Good Morning, this is Capital Essence’s Market Outlook (the technical analysis of financial markets) for Monday March 2, 2020.
We’ve noted in the previous Market Outlook that: “Thursday’s massive selloff felt like a possible capitulation point. Like a rubber band, stocks tend to snap back to the mean if they have dropped too far from the “fair” value. With that said, if lower stock prices create some values for investors, then, given everything being equal, the market should be able to find some buyers. However, give the significant damage that had been done over the past few days, we may need to see more evidence of exhaustive selling to suggest that near-term risks are ebbing.” As anticipated, the S&P plunged in early Friday session, down more than 3 percent amid fear over the economic fallout from the spreading coronavirus before buyers stepped in and pushed prices off intraday low. For the day, the bench mark gauge slid 0.8 percent to 2,954.22. The Nasdaq Composite closed flat at 8,567.37 but fell as much as 3.5 percent on the day. The Dow Jones Industrial Average dropped 1 percent to 25,409.36. The CBOE Volatility Index (VIX), widely considered the best gauge of fear in the market, rose more than 2 percent to close at 40.11.
Banks led the sell-off, with JPMorgan (JPM) sinking 6 percent, as travel restrictions took hold and trading floors scrambled for contingency plans if offices are required to close. As such, the Financial Select Sector SPDR ETF (XLF) fell 2.7 percent on the day and is down more than 13 percent YTD, underperformed the S&P. Now the question is whether this week’s selloff is a pause that refreshes or there’re more pains ahead? Below is an update look at a trade in XLF.
The graphics below are from our “U.S. Market Trading Map”, show the near-term technical bias and trading ranges. As shown, the underlying is in a short-term bullish trend when the price bars are painted in green. The underlying is in a short-term bearish trend when the price bars are painted in red. The yellow bars identify period of neutral or sideways trading pattern. Additionally, the light-blue shading represents the short-term trading range. A move above or below that range is considered overbought (as represents by the red shading) or oversold (as represents by the dark-green shading). Readings above or below the red and green shaded areas are considered extremely overbought or extremely oversold.
Chart 1.1 – Financial Select Sector SPDR ETF (weekly)
Our “U.S. Market Trading Map” painted XLF bars in red (sell) – see area ‘A’ in the chart. Over the past few weeks, XLF has been basing sideways near the 31 zone as it works off overbought conditions. Last week’s selloff pushed the ETF below several key support levels. This is a negative development and opened the door for a test of support at the 4-year moving average, around 25.60. That level was tested several times over the past years. So it should not be surprised to see XLF regroup and rebound from near 25. A failure to hold above 25 on a weekly basis has measured move to 22.70, or the 50% Fibonacci retracement of the 2015-2018 upswing.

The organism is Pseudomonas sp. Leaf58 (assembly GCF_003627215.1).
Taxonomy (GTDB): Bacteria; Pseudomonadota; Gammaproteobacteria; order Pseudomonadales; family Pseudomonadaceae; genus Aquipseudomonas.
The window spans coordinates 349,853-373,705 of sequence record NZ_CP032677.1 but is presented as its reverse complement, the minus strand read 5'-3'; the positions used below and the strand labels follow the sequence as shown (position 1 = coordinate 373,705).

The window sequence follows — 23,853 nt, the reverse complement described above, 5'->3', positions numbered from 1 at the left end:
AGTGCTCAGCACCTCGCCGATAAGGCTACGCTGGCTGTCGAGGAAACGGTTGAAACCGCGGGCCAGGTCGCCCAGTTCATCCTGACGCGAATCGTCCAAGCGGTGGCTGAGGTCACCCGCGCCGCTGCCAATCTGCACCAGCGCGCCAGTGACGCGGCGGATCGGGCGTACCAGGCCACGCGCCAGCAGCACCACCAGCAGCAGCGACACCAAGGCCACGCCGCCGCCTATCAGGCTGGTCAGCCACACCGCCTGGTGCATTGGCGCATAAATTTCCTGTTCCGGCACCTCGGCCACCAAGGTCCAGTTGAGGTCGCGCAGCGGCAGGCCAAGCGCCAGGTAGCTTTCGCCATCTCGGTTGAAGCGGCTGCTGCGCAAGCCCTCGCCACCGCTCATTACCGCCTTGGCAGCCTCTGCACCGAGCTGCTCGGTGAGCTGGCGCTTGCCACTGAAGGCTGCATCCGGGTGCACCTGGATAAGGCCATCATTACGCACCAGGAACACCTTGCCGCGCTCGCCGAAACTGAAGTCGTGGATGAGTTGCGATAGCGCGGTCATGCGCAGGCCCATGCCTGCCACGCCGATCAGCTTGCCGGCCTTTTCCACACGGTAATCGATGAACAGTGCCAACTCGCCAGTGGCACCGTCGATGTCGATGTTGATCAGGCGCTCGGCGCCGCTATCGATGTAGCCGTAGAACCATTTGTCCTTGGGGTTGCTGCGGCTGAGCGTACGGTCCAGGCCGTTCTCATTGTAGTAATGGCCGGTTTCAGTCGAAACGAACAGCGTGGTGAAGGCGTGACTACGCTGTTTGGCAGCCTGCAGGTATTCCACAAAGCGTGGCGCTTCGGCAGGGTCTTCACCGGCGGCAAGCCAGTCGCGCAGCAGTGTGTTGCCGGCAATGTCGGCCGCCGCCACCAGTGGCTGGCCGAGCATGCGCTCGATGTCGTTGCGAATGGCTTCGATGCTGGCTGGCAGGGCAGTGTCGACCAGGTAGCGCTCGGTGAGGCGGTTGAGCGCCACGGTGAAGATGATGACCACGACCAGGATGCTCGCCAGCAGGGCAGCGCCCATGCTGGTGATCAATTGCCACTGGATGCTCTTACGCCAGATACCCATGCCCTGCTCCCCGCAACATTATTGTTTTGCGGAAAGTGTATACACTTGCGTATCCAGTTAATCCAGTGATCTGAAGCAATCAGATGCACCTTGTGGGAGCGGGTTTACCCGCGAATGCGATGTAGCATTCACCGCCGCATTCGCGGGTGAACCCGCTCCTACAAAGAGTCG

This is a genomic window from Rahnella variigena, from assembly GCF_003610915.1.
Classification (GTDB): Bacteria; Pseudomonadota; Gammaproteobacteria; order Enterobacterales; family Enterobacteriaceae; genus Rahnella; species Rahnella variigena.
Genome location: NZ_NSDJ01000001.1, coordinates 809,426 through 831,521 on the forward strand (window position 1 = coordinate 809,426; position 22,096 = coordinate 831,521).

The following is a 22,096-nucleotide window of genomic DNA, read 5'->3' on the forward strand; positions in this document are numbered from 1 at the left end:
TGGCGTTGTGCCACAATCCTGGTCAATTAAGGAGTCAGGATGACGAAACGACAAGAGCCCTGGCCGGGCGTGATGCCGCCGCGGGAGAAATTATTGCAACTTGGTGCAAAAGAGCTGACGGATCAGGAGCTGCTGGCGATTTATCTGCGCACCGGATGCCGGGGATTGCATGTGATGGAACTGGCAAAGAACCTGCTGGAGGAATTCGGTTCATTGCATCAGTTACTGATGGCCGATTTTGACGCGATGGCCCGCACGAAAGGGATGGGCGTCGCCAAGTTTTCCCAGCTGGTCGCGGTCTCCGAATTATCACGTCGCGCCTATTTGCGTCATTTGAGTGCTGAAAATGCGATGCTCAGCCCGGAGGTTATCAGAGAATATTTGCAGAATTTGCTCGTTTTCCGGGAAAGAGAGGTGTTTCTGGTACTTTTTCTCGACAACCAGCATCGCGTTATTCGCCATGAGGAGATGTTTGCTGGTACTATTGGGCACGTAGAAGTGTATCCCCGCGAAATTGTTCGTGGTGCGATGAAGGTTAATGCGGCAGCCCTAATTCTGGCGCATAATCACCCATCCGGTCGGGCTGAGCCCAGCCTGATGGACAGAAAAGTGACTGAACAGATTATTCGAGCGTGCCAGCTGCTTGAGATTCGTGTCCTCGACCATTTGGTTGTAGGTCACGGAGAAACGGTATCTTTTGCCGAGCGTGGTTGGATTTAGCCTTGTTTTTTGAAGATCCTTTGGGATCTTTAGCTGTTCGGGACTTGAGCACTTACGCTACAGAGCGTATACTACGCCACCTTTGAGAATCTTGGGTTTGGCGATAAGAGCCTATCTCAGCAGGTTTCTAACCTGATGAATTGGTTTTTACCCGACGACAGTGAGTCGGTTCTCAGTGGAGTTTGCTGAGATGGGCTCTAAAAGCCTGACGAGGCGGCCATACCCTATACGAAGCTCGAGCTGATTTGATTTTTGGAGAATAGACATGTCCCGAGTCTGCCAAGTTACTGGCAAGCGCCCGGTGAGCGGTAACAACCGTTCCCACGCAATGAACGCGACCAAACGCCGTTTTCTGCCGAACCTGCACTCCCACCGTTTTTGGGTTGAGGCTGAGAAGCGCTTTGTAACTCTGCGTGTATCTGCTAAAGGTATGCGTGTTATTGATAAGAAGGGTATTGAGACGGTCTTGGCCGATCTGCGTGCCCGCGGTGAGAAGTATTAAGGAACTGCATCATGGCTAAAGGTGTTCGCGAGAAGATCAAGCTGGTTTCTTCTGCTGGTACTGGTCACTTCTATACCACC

XLF has resistance near 27. Short-term traders could use that level as the logical level to measure risk against.
Chart 1.2 – S&P 500 index (daily)
Short-term technical outlook remains bearish (sell). Last changed February 20, 2020 from bullish (buy) – (see area ‘A’ in the chart).
[Note: for more details analysis, please take a look at our “US Market ETF Trading Map”]
S&P moved down to test support at the August-October 2019 lows after falling below the bottom of its short-term trading range on Thursday. As mentioned, while it’s uncommon the S&P to break below the bottom of its short-term trading range, such a move lower is often followed by a quick snap back. As indicated in the above chart, the index broke below the bottom of its short-term trading range in late December 2018, only to bounce back up. So it shouldn’t be surprised to see at least an attempt to rally over the next few days. Nonetheless, given the damages done over the past week, there is no commitment to accumulation stocks aggressively at this point. The S&P has 2900 to trade against. A failure to hold above that level will bring the April 2019 low, around 2700, into view.
Short-term trading range: 2855 to 3160. S&P has support near 2855. A failure to hold above that level has measured move to around 2700. The index has resistance near 3050. A breakout above that level has measured move to around 3160.
Long-term trading range: 2600 to 3400. S&P has support near 2900. A failure to hold above that level has measured move to 2600. The index has resistance near 3000. A close above that level has measured move to 3400.
In summary, S&P entered period of higher volatility. The market is extremely oversold following last week’s massive selloff. While there is a high probability that Friday’s late-day rally will momentum, a close above S&P’s 3000 is needed before there is any real prospect of a change in the short-term downward trend pressure.
Thanks and happy trading.
(By：Michelle Mai for Capital Essence)
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